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Angry John McCain Calls Rand Paul ‘the Worst’ (Video)

Two Republicans did stand with Rand Paul: Reps. Thomas Massie of Kentucky and Justin Amash of Michigan. (Bill Clark/CQ Roll Call)
Two Republicans did stand with Rand Paul: Reps. Thomas Massie of Kentucky and Justin Amash of Michigan. (Bill Clark/CQ Roll Call)

Not that Rand Paul was counting on his support, but it’s pretty clear that Sen. John McCain does not #StandWithRand.  

McCain took several opportunities Sunday night to torch the Kentucky Republican and 2016 presidential hopeful.

Twice McCain, R-Ariz., objected to a unanimous consent request by Paul, of Kentucky to speak; he blamed Paul for delaying consideration of the National Defense Authorization Act and made it clear that he doesn’t support Paul for president.  

“I’ve said on many occasions that I believe that he would be the worst candidate that we could put forward, not just on the PATRIOT Act but on his views on national security,” McCain, the 2008 Republican nominee, told reporters.  

McCain said Paul’s procedural push to make three expiring provisions of the Patriot Act lapse didn’t actually reinforce McCain’s view on a Paul presidency, because he “didn’t need any reinforcement.”  

At another time, McCain, who once included Paul in what he called a group of “wacko birds,” hinted he believed Paul’s efforts to get the Patriot Act provisions to expire were primarily motivated by presidential politics.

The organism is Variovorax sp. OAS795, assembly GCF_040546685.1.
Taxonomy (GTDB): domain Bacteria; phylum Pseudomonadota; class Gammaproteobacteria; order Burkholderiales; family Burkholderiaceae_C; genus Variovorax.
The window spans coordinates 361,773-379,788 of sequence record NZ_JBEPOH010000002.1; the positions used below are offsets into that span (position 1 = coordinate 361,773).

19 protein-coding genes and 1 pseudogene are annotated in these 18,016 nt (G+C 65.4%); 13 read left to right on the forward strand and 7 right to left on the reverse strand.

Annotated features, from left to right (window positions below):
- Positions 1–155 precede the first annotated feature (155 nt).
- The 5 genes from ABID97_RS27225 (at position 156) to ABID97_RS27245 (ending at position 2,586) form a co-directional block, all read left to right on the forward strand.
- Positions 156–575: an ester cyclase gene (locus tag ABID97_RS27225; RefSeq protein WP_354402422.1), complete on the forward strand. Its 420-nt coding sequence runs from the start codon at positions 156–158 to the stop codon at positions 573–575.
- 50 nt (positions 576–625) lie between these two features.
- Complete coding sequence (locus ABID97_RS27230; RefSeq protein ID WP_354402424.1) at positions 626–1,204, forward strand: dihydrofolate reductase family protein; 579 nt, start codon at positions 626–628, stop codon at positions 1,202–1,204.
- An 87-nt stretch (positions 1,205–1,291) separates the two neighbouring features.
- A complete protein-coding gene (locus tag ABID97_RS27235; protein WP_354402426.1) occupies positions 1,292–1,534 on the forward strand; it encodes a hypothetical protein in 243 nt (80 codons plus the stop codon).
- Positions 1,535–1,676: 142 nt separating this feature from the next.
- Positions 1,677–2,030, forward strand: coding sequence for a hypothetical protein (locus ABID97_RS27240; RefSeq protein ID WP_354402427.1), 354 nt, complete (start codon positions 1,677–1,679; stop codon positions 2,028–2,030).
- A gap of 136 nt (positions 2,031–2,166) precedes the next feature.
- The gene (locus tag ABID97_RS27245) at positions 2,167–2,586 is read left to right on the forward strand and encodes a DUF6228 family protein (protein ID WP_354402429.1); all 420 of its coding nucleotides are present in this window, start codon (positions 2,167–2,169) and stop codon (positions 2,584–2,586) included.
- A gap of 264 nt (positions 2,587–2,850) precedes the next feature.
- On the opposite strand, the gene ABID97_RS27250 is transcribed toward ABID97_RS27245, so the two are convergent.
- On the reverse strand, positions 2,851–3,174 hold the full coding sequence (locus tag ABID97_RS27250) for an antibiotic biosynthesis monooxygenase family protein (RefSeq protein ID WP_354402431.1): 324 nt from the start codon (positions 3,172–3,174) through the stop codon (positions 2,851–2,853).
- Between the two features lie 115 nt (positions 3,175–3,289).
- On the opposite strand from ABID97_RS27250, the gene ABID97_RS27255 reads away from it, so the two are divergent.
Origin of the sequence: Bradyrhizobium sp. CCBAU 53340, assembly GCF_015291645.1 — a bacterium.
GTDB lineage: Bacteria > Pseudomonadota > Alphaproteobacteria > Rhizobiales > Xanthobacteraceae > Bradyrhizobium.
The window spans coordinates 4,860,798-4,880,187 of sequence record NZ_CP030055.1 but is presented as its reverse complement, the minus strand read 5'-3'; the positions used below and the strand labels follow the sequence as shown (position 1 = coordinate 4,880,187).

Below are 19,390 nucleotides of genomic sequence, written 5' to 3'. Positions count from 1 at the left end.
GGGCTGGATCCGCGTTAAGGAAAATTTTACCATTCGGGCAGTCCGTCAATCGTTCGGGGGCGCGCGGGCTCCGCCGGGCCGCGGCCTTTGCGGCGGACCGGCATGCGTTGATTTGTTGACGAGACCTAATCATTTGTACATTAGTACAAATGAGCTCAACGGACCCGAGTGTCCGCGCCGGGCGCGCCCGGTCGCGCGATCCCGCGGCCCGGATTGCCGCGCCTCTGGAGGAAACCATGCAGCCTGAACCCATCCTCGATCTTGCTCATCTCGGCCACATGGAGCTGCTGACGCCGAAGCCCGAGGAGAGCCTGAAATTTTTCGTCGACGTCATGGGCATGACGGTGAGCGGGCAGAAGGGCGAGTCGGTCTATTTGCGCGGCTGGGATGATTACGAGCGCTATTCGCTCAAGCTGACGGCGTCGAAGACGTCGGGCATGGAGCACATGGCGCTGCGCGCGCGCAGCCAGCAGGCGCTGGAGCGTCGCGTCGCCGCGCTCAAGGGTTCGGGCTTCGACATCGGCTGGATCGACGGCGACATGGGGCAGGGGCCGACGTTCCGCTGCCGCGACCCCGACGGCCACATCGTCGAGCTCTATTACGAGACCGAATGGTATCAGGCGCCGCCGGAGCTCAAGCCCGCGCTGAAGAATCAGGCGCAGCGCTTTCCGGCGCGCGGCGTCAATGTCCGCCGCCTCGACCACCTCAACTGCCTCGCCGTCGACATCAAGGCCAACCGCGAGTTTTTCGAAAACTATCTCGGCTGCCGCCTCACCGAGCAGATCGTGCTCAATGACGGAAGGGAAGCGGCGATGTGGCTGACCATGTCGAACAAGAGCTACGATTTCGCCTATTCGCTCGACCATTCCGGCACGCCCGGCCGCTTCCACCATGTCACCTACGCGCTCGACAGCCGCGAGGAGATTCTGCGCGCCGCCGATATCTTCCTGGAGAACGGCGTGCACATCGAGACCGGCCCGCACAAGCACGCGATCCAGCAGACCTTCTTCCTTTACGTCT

“I think he obviously has a higher priority for his fundraising and political ambitions than for the security of the nation,” McCain said.  

Earlier in the evening, with some Paul supporters watching from the gallery, Paul and McCain had a particularly testy back-and-forth on the floor. McCain repeatedly accused Paul of not knowing Senate rules for when he is allowed to speak. At one point, McCain even objected — again, twice — to letting Paul talk for five minutes.  

“If the Senator from Kentucky doesn’t know the rules of the Senate yet, I’d be glad to instruct him if he’d seek out my counsel,” McCain told reporters off the floor.  

Following the procedural vote on the USA Freedom Act, a bill that would replace some of the provisions of the Patriot Act, McCain, who chairs the Armed Services Committee, said he was “upset” that the dragged out process had delayed consideration of the National Defense Authorization Act.  

“The world is on fire, and we’re taking up precious days doing this,” McCain said.  


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